The Federal Court has ordered by consent that Australian Power and Gas pay a fine of $1.1 million for illegal door-to-door sales practices.
The penalty comes after action earlier this year by the Australian Competition and Consumer Commission, after it was revealed some sales representatives from APG made false and misleading representations to consumers.
The court found APG salespeople had told consumers that APG had approval from or was affiliated with the consumer’s existing energy retailer, was affiliated with the government or said the consumer could receive a certain discount off their energy bill by signing with APG.
The court also found one of APG’s salespeople had engaged in unconscionable conduct by targeting a foreign person with limited English reading and writing skills.
ACCC chairman Rod Sims said in a statement this is another significant result for the watchdog.
“Door-to-door sellers who use unfair sales tactics and mislead consumers into entering into agreements will face serious consequences. This is particularly the case where sellers target vulnerable or disadvantaged consumers,” Sims says.
“This outcome reinforces the message that businesses who use door-to-door marketing must ensure their practices meet the requirements of the Australian Consumer Law.”
APG is the fourth energy company to be taken to court over its door-to-door sales practices.
Earlier this year AGL Energy was order to pay $1.55 million for false and misleading representations made by its sales representatives.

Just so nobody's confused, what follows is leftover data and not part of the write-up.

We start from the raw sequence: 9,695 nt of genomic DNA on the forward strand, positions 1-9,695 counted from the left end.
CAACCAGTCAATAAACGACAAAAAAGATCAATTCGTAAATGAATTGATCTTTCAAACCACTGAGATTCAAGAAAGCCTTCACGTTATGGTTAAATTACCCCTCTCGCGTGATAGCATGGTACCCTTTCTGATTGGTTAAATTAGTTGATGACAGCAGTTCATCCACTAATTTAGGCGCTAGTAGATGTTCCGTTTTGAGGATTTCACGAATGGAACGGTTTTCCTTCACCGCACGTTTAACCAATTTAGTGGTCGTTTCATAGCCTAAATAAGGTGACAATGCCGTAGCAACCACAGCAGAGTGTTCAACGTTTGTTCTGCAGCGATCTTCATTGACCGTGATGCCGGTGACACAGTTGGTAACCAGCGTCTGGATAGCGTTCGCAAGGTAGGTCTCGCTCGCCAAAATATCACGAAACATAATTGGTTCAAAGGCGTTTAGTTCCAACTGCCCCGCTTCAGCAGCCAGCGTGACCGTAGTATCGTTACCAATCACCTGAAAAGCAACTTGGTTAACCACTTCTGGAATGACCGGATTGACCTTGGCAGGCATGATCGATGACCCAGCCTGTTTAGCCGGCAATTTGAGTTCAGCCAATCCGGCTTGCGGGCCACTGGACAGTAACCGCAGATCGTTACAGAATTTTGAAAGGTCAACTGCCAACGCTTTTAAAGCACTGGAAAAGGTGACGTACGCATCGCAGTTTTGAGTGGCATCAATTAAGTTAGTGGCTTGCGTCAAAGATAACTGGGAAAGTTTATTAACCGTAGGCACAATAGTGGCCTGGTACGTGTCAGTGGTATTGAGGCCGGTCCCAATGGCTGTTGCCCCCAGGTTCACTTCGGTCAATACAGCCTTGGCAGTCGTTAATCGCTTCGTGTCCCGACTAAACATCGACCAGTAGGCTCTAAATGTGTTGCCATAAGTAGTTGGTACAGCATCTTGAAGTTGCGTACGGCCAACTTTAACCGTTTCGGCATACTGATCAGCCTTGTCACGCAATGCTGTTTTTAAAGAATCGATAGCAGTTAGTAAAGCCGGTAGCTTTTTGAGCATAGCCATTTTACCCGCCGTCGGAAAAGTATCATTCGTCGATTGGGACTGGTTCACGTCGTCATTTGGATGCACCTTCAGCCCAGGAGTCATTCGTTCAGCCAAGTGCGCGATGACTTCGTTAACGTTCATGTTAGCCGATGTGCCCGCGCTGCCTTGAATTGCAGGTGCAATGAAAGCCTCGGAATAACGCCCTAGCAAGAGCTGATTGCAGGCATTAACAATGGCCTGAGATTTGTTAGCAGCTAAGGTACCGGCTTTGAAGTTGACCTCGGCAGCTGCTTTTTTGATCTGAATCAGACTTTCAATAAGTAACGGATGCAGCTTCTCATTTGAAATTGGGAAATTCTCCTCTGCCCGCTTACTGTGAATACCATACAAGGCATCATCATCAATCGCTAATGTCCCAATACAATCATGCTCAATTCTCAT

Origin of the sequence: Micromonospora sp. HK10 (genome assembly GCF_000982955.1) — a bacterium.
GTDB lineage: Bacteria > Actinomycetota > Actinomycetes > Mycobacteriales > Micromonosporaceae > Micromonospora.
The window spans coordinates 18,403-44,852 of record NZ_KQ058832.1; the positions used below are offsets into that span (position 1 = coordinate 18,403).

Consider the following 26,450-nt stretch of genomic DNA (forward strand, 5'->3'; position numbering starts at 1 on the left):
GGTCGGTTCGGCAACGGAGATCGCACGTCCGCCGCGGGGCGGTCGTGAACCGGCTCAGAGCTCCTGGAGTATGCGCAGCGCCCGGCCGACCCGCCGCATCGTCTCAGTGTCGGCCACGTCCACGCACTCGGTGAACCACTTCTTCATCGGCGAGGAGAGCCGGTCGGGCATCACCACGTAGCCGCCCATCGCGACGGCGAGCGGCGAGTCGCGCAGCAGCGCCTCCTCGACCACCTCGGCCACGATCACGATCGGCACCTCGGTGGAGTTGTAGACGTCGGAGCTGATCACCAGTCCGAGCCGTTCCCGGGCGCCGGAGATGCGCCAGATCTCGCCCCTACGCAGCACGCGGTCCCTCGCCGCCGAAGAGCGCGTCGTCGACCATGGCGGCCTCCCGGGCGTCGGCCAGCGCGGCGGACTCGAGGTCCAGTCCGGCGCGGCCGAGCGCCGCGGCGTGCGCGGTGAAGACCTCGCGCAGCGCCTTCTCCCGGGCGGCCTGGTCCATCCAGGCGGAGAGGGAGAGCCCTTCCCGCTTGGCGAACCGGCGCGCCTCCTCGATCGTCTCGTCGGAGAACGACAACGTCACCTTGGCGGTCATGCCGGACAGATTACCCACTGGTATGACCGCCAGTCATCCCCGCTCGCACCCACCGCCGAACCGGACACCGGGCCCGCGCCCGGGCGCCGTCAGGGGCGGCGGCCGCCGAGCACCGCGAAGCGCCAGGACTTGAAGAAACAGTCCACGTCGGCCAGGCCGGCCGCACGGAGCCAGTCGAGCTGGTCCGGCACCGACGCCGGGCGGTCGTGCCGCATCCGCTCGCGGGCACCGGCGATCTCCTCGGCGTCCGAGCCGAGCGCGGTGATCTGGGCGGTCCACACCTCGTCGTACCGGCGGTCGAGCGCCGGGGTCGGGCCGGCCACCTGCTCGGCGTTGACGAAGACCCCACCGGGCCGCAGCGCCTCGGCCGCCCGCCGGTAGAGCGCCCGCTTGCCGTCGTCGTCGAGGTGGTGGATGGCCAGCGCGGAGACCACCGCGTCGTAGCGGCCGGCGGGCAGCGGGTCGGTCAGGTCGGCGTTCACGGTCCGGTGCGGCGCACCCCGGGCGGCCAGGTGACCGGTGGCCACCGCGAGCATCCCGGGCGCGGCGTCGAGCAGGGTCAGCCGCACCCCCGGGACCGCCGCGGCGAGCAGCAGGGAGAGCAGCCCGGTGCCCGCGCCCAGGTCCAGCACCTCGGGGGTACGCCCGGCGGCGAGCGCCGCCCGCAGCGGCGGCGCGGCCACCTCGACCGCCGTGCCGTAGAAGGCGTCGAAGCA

The court also found APG had breached consumer laws by failing to advise consumers that their purpose was to sign up the consumer with APG.
The sales representatives also didn’t tell consumers they were obliged to leave the premises immediately on request and failed to provide information regarding their identity.
TressCox Lawyers partner Alistair Little previously told SmartCompany the strict door-knocking laws were introduced in early 2011.
“This is the ACCC flexing its muscle. It was an area subject to a lot of complaints and the ACCC had made it an area to focus on,” he says.
In the 2011-12 financial year the energy ombudsman and the ACCC received more than 3000 complaints about door-knockers.
Little says door-to-door sellers must abide by a number of regulations including only knocking between 9am and 6pm on Monday to Friday, between 9am and 5pm on Saturdays and not at all on Sundays or public holidays.
“When a person does call at someone’s house they have to say what the purpose of the call is and provide info about who they are and what company they work for, and they are obliged to tell consumers that, if requested they leave, they must leave immediately,” he says.
Salespeople must also not return to a residence for 30 days and inform customers of a mandatory cooling off period of 10 days where the consumer can change their mind.
The court has also ordered APG publish a corrective notice on its website and contribute to the ACCC’s costs.
While the court proceedings took place, APG was acquired by AGL Energy.